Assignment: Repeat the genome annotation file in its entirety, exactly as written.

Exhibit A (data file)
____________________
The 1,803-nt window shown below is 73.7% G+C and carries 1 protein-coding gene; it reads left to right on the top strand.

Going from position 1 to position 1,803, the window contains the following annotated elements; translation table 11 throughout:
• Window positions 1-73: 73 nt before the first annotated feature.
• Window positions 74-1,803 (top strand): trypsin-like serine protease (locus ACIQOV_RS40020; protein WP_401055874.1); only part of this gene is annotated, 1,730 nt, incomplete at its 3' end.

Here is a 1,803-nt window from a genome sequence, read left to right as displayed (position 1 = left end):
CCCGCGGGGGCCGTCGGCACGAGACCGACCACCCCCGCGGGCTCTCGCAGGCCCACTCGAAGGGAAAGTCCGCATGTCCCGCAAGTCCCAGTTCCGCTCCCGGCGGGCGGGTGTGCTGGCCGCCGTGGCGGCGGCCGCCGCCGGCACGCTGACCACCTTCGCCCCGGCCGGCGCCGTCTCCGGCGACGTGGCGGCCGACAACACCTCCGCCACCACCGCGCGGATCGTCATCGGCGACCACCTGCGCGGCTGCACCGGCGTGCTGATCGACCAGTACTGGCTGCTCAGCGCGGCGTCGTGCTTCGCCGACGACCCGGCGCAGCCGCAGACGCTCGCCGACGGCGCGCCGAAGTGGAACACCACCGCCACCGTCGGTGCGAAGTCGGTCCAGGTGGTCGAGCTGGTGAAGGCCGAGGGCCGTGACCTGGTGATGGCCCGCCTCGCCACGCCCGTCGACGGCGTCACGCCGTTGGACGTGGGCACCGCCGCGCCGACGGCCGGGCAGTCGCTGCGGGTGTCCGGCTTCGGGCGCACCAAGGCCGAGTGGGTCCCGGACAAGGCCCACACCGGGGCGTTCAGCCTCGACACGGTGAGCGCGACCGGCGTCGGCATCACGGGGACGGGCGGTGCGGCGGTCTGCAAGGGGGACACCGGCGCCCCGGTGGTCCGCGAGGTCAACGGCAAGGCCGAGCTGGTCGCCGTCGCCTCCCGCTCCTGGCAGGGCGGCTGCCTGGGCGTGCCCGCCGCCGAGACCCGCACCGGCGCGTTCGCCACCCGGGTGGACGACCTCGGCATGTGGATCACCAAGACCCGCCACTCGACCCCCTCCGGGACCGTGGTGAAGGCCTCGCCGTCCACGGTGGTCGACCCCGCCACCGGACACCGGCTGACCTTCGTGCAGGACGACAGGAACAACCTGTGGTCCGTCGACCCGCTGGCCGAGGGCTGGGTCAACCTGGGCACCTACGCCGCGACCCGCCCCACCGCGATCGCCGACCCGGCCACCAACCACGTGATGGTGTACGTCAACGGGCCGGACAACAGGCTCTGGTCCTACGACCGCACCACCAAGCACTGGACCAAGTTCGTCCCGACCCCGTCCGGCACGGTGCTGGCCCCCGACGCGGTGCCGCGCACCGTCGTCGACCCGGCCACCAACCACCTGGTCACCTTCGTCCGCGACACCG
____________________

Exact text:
The 1,803-nt window shown below is 73.7% G+C and carries 1 protein-coding gene; it reads left to right on the top strand.

Going from position 1 to position 1,803, the window contains the following annotated elements; translation table 11 throughout:
• Window positions 1-73: 73 nt before the first annotated feature.
• Window positions 74-1,803 (top strand): trypsin-like serine protease (locus ACIQOV_RS40020; protein WP_401055874.1); only part of this gene is annotated, 1,730 nt, incomplete at its 3' end.

Here is a 1,803-nt window from a genome sequence, read left to right as displayed (position 1 = left end):
CCCGCGGGGGCCGTCGGCACGAGACCGACCACCCCCGCGGGCTCTCGCAGGCCCACTCGAAGGGAAAGTCCGCATGTCCCGCAAGTCCCAGTTCCGCTCCCGGCGGGCGGGTGTGCTGGCCGCCGTGGCGGCGGCCGCCGCCGGCACGCTGACCACCTTCGCCCCGGCCGGCGCCGTCTCCGGCGACGTGGCGGCCGACAACACCTCCGCCACCACCGCGCGGATCGTCATCGGCGACCACCTGCGCGGCTGCACCGGCGTGCTGATCGACCAGTACTGGCTGCTCAGCGCGGCGTCGTGCTTCGCCGACGACCCGGCGCAGCCGCAGACGCTCGCCGACGGCGCGCCGAAGTGGAACACCACCGCCACCGTCGGTGCGAAGTCGGTCCAGGTGGTCGAGCTGGTGAAGGCCGAGGGCCGTGACCTGGTGATGGCCCGCCTCGCCACGCCCGTCGACGGCGTCACGCCGTTGGACGTGGGCACCGCCGCGCCGACGGCCGGGCAGTCGCTGCGGGTGTCCGGCTTCGGGCGCACCAAGGCCGAGTGGGTCCCGGACAAGGCCCACACCGGGGCGTTCAGCCTCGACACGGTGAGCGCGACCGGCGTCGGCATCACGGGGACGGGCGGTGCGGCGGTCTGCAAGGGGGACACCGGCGCCCCGGTGGTCCGCGAGGTCAACGGCAAGGCCGAGCTGGTCGCCGTCGCCTCCCGCTCCTGGCAGGGCGGCTGCCTGGGCGTGCCCGCCGCCGAGACCCGCACCGGCGCGTTCGCCACCCGGGTGGACGACCTCGGCATGTGGATCACCAAGACCCGCCACTCGACCCCCTCCGGGACCGTGGTGAAGGCCTCGCCGTCCACGGTGGTCGACCCCGCCACCGGACACCGGCTGACCTTCGTGCAGGACGACAGGAACAACCTGTGGTCCGTCGACCCGCTGGCCGAGGGCTGGGTCAACCTGGGCACCTACGCCGCGACCCGCCCCACCGCGATCGCCGACCCGGCCACCAACCACGTGATGGTGTACGTCAACGGGCCGGACAACAGGCTCTGGTCCTACGACCGCACCACCAAGCACTGGACCAAGTTCGTCCCGACCCCGTCCGGCACGGTGCTGGCCCCCGACGCGGTGCCGCGCACCGTCGTCGACCCGGCCACCAACCACCTGGTCACCTTCGTCCGCGACACCG